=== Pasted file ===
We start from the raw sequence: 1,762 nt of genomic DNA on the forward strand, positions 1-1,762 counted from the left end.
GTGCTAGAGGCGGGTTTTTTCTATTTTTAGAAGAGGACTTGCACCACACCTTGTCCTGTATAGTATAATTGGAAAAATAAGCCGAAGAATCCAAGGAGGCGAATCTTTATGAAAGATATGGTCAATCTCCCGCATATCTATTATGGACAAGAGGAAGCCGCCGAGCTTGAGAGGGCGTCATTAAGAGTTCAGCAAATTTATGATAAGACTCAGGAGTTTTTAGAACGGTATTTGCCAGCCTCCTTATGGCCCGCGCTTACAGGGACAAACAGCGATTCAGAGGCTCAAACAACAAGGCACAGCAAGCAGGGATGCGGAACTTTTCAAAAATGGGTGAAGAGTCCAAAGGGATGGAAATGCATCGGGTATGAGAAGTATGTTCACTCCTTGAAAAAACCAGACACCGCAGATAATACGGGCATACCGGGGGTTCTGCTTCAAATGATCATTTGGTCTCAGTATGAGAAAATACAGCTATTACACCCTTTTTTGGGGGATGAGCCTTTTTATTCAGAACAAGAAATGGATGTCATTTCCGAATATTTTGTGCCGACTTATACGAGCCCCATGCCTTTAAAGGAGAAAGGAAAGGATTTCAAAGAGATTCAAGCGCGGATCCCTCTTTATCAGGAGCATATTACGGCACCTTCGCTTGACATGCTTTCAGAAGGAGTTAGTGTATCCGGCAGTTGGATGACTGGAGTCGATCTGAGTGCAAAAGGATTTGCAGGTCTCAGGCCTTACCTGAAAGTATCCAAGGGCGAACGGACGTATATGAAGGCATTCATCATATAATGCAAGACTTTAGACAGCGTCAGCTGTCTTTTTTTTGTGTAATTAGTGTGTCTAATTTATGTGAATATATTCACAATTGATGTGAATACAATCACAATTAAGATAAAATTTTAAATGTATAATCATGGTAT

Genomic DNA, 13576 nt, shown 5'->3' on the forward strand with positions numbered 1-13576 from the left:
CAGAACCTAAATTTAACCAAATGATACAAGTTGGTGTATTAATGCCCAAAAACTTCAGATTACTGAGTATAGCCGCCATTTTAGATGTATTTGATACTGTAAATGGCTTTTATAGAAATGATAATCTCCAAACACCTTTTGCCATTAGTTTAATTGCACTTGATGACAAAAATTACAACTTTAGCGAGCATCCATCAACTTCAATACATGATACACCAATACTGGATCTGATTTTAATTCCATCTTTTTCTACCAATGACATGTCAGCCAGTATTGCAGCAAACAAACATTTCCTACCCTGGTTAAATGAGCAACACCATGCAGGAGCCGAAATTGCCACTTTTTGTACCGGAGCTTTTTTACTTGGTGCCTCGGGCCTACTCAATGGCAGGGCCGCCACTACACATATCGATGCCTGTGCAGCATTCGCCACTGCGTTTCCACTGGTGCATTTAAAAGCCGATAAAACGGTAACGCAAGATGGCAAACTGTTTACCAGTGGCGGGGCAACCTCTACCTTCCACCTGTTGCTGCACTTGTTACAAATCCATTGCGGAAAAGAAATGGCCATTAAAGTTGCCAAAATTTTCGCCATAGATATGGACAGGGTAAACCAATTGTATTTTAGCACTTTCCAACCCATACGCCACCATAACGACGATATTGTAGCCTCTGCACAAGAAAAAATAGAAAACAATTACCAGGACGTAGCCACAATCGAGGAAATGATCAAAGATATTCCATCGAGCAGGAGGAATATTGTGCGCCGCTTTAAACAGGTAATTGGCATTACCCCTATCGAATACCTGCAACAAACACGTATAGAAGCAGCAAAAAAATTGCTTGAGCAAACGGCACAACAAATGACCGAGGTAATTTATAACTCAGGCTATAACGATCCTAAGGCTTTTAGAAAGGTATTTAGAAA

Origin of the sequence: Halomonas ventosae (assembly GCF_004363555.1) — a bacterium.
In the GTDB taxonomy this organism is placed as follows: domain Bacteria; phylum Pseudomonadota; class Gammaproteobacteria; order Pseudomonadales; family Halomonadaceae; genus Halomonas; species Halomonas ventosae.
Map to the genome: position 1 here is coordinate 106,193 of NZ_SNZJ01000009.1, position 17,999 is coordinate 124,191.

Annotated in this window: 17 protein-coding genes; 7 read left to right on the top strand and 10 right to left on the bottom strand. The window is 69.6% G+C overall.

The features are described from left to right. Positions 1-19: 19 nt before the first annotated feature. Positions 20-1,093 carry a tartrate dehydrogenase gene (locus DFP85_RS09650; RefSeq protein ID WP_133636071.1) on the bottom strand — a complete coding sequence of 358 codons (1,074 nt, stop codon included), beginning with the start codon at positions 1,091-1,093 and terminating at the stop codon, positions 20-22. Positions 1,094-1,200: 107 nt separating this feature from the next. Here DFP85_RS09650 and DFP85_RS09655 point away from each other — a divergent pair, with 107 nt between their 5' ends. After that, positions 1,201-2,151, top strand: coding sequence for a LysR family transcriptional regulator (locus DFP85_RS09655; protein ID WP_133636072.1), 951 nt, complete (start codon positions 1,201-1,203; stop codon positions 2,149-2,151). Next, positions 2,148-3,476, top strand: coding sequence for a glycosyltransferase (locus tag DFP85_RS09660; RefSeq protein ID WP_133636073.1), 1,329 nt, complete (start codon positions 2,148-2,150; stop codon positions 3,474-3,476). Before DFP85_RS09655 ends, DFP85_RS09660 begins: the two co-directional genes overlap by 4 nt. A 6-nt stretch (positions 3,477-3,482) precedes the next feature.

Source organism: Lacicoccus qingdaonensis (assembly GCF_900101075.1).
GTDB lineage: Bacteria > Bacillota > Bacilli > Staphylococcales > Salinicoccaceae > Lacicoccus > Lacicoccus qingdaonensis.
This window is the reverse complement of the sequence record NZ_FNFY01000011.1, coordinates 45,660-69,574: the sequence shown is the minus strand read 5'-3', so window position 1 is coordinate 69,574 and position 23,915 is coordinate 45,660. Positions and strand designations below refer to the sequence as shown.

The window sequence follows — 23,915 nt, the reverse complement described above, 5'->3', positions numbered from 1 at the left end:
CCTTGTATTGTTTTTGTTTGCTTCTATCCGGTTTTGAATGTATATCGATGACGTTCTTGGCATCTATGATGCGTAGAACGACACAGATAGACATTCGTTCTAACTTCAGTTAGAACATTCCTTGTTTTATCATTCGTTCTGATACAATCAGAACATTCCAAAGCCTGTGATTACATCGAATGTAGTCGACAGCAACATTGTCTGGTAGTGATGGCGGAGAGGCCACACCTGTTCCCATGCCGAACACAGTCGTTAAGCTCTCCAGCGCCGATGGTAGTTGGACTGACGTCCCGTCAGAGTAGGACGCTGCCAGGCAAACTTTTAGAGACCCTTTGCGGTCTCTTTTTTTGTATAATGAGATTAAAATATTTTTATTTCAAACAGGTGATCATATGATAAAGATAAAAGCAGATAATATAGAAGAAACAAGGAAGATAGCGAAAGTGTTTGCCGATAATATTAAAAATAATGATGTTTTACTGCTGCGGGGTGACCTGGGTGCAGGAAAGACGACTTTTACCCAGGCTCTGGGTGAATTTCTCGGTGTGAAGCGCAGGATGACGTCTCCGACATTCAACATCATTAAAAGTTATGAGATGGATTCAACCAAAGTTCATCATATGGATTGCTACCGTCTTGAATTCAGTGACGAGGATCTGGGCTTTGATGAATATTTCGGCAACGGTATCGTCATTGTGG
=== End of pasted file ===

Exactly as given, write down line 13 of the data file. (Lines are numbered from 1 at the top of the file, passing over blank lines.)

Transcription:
The window sequence follows — 23,915 nt, the reverse complement described above, 5'->3', positions numbered from 1 at the left end: